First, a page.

Data from: Ultra-slow oscillations in fMRI and resting-state connectivity: Neuronal and vascular contributions and technical confounds
Turner, Kevin et al. (2021), Data from: Ultra-slow oscillations in fMRI and resting-state connectivity: Neuronal and vascular contributions and technical confounds, Dryad, Dataset, https://doi.org/10.5061/dryad.4xgxd2589
Ultra-slow, ~0.1-Hz variations in the oxygenation level of brain blood are widely used as an fMRI-based surrogate of ‘‘resting-state’’ neuronal activity. The temporal correlations among these fluctuations across the brain are interpreted as ‘‘functional connections’’ for maps and neurological diagnostics. Ultra-slow variations in oxygenation follow a cascade. First, they closely track changes in arteriole diameter. Second, interpretable functional connections arise when the ultra-slow changes in amplitude of g-band neuronal oscillations, which are shared across even far-flung but synaptically connected brain regions, entrain the ~0.1-Hz vasomotor oscillation in diameter of local arterioles. Significant confounds to estimates of functional connectivity arise from residual vasomotor activity as well as arteriole dynamics driven by self-generated movements and subcortical common modulatory inputs. Last, methodological limitations of fMRI can lead to spurious functional connections. The neuronal generator of ultra-slow variations in gamma-band amplitude, including that associated with self-generated movements, remains an open issue.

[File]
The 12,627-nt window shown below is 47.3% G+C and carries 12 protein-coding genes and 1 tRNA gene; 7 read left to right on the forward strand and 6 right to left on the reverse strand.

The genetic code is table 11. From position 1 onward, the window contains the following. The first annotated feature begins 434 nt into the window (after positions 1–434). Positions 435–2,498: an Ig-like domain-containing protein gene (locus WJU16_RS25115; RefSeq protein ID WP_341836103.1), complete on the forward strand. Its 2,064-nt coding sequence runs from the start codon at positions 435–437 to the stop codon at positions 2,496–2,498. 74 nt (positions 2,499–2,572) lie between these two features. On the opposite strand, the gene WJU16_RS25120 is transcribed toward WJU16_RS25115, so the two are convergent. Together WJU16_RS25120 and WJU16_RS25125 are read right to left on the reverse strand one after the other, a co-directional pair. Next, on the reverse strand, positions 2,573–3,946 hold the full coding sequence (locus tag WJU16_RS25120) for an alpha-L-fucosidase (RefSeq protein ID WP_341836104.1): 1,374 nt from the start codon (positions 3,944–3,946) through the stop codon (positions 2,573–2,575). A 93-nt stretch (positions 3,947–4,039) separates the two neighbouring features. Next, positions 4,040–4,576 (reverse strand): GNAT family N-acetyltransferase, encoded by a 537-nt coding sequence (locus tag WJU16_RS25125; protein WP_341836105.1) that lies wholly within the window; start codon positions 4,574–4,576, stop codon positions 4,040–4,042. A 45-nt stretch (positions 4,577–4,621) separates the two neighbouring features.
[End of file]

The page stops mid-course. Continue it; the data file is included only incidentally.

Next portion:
National Institutes of Health